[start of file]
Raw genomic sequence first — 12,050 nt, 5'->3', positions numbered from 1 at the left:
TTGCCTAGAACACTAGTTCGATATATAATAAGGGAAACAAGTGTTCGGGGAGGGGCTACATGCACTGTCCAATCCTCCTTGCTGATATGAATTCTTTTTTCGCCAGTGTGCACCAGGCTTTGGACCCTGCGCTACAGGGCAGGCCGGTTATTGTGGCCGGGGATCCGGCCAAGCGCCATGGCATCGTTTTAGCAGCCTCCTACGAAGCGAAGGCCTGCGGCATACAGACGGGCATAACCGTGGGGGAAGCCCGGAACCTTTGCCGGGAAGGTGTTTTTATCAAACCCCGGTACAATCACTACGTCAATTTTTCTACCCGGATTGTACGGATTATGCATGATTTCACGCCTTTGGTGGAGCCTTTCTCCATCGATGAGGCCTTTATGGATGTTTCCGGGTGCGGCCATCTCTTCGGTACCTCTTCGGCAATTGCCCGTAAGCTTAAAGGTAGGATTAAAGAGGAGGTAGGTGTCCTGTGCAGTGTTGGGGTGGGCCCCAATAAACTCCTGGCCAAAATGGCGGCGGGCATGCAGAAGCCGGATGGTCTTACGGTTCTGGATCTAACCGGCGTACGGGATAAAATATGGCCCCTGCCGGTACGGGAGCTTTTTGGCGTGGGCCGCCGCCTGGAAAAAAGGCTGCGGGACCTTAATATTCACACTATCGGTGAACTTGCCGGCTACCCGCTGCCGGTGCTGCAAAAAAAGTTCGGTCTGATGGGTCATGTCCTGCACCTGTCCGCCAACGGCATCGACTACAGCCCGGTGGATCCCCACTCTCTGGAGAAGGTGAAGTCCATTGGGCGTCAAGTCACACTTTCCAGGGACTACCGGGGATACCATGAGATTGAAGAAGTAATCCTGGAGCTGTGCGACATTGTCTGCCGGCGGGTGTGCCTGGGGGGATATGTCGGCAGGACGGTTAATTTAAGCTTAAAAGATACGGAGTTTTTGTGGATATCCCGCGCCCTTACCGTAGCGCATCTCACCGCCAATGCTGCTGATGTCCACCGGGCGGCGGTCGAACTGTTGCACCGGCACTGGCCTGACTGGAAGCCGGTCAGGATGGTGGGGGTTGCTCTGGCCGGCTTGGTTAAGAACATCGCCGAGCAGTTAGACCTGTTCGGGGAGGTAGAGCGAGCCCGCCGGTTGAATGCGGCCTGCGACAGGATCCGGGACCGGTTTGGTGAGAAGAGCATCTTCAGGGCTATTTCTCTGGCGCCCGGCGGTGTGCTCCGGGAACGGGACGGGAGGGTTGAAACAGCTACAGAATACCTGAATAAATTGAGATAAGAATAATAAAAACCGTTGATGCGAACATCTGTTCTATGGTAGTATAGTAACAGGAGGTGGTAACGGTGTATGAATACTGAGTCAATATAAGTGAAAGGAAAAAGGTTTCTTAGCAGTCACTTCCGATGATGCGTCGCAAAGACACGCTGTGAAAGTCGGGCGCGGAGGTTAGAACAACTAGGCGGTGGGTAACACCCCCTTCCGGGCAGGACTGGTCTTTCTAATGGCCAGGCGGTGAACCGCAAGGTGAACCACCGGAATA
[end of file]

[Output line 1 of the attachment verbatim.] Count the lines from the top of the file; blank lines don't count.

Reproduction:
Raw genomic sequence first — 12,050 nt, 5'->3', positions numbered from 1 at the left: